City of London
Maternity Hospital

65 Hanley Road, Tollington Park, N4

Medical dates:

Medical character:

1750 - 1983


Several lying-in hospitals were built in London during the mid 18th century, intended for "the wives of  poor industrious tradesmen or distressed housekeepers".  The City of London Lying-In Hospital for Married Women and Sick and Lame Out-Patients was the third oldest institution of this kind, founded in an apartment in London House, Aldersgate Street, in 1750.

In less than a year it moved to Thanet House (later Shaftesbury House), also in Aldersgate Street, where it became known as the City of London Lying-In Hospital for Married Women.

In 1773 it moved to premises on the corner of City Road and Old Street, near St Luke's Hospital for Lunatics, when it had 36 beds.

At the beginning of the 20th century the building was damaged by the construction works for the Great Northern and City Railway underneath Old Street.  Because parts of its building were condemned by the LCC, the Hospital moved to temporary accommodation at 228 Old Street while rebuilding took place.

It reopened in 1907 with 71 beds.

In 1918 it was felt that the term 'lying-in' did not embrace the post-natal and child welfare work being undertaken; it became the City of London Maternity Hospital.

In 1940, during WW2, half the Hospital (by this time it had 82 beds) was evacuated to Brocket Hall, near Welwyn Garden City, Herts.  A week later, the northern wing was destroyed by a bomb but, fortunately, with no loss of life.  Further bombs the following year destroyed the building entirely.

Patients were accommodated either at Brocket Hall or at Friern Barnet Hospital and, later, at the London Fever Hospital in Islington.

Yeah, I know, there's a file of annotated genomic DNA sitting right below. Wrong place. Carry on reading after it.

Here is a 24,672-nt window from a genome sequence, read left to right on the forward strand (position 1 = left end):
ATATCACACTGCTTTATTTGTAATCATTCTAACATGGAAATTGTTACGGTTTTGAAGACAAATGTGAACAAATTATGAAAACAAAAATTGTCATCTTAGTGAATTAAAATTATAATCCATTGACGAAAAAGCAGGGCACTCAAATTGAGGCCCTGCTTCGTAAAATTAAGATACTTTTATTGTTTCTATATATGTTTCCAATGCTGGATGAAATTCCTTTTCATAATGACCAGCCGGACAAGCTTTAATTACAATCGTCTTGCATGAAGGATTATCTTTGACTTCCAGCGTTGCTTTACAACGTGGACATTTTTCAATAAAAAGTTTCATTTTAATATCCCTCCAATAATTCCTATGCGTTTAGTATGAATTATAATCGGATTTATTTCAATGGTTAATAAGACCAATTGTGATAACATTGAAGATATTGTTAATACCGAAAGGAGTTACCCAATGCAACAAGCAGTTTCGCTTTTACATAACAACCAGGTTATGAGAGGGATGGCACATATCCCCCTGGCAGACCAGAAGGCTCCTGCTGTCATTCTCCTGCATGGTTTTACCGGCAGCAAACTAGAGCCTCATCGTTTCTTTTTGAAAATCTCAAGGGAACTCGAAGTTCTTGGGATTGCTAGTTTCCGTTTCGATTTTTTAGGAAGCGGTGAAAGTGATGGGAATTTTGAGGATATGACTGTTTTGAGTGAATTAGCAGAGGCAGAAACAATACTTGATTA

With the reorganisation of hospitals under the NHS in 1948, the Hospital agreed to amalgamate with the Gynaecological and Obstetric Department at the Royal Northern Hospital, and in 1949 it reopened in premises bought from the Institute of the Blind in Hanley Road, with 52 beds.  A new building was built adjacent to this in 1955.

In 1974 it became part of Islington Health District.

By 1980 it had 86 beds but, in 1983, in yet another NHS reorganisation, it amalgamated with the Whittington Hospital .  The Hanley Road building was closed and services moved to the Whittington Hospital to form the City of London Maternity Unit with 47 beds.

Present status (February 2009)

The building has been demolished and the site redeveloped as part of Hanley Gardens, a small housing estate which has an NHS Education and Employment Project Centre placed in the middle.

City Road site  City Road site
The original Hospital site, adjacent to St Luke's Hospital for Lunatics, on the corner of City Road and Old Street.

Hanley Road

Looking from the west on Hanley Road.

Hanley Centre

Looking into Hanley Gardens.

Education and Employment Centre

The NHS Education and Employment Centre in the middle of the estate.


(Author unstated) March 25, 1950  City of London Maternity hospital.  Bicentenary Celebrations.  British Medical Journal 1 (4655), 725-727.

Black N 2006  Walking London's Medical History.  London, Royal Society of Medicine Press.


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